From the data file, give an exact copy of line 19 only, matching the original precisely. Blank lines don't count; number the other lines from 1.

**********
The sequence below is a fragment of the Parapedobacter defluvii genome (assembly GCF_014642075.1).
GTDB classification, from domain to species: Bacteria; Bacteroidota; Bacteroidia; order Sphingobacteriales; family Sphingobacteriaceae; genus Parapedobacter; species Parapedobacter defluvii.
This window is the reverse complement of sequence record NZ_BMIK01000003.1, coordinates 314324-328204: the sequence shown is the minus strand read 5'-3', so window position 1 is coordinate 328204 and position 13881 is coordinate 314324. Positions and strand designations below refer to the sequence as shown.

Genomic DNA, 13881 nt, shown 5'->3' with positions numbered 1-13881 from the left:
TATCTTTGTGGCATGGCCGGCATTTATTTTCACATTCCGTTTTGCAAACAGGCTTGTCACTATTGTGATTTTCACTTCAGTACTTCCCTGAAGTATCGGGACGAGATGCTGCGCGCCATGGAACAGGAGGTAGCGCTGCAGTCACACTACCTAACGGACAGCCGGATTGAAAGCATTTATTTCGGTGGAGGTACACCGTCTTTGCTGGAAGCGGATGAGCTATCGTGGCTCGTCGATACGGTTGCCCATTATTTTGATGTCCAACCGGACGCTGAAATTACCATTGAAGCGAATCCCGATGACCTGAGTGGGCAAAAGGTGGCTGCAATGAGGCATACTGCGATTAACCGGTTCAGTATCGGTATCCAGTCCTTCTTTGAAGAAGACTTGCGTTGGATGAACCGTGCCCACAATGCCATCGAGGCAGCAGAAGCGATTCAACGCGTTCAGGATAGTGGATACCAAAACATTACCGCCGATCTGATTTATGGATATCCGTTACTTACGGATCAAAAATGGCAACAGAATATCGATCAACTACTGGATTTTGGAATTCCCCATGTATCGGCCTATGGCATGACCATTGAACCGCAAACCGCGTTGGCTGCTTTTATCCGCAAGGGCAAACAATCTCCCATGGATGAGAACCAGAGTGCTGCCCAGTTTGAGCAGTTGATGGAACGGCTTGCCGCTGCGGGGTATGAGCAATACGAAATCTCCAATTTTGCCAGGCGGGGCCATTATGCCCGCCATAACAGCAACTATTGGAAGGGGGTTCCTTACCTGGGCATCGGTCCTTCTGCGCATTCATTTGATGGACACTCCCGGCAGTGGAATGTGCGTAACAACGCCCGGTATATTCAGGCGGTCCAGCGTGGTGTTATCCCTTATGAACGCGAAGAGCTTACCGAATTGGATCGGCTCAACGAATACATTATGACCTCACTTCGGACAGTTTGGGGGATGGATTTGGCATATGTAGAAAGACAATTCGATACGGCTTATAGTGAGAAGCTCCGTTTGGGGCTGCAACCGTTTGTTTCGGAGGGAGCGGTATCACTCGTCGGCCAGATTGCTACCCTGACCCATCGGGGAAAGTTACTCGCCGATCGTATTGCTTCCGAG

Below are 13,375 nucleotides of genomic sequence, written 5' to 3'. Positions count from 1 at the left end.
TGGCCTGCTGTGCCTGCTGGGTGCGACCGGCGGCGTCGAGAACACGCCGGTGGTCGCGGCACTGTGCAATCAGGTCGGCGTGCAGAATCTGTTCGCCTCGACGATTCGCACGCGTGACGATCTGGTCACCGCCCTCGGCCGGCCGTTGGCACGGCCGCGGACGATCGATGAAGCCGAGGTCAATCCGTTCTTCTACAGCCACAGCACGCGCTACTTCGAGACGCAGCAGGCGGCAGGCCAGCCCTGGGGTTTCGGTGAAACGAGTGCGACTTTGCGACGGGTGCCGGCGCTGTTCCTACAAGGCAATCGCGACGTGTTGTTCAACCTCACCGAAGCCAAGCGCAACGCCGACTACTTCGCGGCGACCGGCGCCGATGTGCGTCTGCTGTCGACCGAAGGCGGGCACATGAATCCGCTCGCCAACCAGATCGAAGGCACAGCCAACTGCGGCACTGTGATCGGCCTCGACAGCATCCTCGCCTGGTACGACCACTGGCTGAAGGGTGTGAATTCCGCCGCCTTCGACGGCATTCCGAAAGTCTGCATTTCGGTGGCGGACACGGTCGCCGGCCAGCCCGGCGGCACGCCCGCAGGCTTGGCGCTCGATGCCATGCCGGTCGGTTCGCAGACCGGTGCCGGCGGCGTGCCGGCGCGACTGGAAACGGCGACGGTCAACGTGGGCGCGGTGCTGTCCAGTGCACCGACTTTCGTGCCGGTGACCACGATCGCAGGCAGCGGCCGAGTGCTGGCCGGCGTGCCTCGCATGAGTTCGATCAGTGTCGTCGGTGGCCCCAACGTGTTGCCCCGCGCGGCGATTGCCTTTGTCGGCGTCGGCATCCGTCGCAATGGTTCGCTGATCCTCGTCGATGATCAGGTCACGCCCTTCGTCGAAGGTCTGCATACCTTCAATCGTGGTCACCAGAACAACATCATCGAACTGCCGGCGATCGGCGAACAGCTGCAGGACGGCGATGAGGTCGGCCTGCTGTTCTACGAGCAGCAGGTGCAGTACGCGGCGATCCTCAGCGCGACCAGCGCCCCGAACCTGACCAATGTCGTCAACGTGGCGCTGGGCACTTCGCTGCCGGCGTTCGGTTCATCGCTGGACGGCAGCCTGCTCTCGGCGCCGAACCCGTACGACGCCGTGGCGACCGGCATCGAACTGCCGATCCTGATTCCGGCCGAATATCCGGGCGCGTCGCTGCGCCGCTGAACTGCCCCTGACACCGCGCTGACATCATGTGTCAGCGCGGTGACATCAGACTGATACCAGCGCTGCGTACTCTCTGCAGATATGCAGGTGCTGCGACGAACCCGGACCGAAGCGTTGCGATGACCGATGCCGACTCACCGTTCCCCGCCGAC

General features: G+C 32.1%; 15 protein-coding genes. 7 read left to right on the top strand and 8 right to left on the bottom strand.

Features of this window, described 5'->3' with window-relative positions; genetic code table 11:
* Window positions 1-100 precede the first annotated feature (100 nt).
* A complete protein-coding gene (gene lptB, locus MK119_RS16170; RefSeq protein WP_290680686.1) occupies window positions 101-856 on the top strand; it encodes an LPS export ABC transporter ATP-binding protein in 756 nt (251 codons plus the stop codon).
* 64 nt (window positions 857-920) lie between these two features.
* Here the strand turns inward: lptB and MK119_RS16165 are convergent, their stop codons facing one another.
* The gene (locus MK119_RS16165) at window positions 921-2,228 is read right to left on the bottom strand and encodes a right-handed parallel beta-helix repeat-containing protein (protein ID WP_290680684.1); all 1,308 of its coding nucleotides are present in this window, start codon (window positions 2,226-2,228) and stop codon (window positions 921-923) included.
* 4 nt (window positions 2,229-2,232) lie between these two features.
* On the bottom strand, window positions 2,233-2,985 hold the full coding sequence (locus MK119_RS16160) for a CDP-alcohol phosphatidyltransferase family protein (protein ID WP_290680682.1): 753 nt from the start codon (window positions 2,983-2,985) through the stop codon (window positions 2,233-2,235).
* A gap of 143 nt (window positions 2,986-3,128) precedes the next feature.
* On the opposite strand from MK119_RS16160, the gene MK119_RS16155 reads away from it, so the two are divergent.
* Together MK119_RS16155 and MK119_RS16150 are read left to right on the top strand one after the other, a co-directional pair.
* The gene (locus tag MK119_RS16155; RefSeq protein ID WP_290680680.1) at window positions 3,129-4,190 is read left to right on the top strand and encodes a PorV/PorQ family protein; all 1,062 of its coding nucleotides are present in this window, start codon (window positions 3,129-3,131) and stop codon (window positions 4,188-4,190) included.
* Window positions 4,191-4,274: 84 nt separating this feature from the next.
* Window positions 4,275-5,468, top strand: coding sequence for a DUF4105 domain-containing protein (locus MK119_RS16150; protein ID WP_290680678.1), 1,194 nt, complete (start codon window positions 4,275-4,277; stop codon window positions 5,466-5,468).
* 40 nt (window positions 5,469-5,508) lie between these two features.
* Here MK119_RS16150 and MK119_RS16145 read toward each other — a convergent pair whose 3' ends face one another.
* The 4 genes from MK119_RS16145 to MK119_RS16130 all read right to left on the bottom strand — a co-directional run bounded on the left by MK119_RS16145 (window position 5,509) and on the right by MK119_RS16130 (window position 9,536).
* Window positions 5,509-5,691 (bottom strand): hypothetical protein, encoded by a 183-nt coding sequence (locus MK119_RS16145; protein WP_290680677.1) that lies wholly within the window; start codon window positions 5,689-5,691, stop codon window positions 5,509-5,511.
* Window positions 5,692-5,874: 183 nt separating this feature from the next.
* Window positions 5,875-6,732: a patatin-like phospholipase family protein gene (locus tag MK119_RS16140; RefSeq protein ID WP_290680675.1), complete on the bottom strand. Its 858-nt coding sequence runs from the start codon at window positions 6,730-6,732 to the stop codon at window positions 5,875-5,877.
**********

* Together MK119_RS16155 and MK119_RS16150 are read left to right on the top strand one after the other, a co-directional pair.